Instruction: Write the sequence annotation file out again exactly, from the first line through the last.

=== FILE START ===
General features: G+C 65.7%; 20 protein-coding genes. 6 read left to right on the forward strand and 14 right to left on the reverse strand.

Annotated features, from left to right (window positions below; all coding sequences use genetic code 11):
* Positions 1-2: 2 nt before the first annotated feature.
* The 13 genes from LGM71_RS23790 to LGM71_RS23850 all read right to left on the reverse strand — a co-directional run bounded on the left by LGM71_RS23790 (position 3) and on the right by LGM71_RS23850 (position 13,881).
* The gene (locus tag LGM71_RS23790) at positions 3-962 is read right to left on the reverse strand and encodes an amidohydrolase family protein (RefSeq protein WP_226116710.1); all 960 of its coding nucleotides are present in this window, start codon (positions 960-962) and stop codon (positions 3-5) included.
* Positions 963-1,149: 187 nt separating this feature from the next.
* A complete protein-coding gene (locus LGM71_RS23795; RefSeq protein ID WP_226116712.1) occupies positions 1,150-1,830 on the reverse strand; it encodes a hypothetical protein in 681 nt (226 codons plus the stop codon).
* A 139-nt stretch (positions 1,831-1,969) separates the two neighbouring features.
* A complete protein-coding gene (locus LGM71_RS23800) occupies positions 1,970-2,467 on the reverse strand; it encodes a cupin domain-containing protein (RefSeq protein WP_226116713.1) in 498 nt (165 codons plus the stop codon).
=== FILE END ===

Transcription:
General features: G+C 65.7%; 20 protein-coding genes. 6 read left to right on the forward strand and 14 right to left on the reverse strand.

Annotated features, from left to right (window positions below; all coding sequences use genetic code 11):
* Positions 1-2: 2 nt before the first annotated feature.
* The 13 genes from LGM71_RS23790 to LGM71_RS23850 all read right to left on the reverse strand — a co-directional run bounded on the left by LGM71_RS23790 (position 3) and on the right by LGM71_RS23850 (position 13,881).
* The gene (locus tag LGM71_RS23790) at positions 3-962 is read right to left on the reverse strand and encodes an amidohydrolase family protein (RefSeq protein WP_226116710.1); all 960 of its coding nucleotides are present in this window, start codon (positions 960-962) and stop codon (positions 3-5) included.
* Positions 963-1,149: 187 nt separating this feature from the next.
* A complete protein-coding gene (locus LGM71_RS23795; RefSeq protein ID WP_226116712.1) occupies positions 1,150-1,830 on the reverse strand; it encodes a hypothetical protein in 681 nt (226 codons plus the stop codon).
* A 139-nt stretch (positions 1,831-1,969) separates the two neighbouring features.
* A complete protein-coding gene (locus LGM71_RS23800) occupies positions 1,970-2,467 on the reverse strand; it encodes a cupin domain-containing protein (RefSeq protein WP_226116713.1) in 498 nt (165 codons plus the stop codon).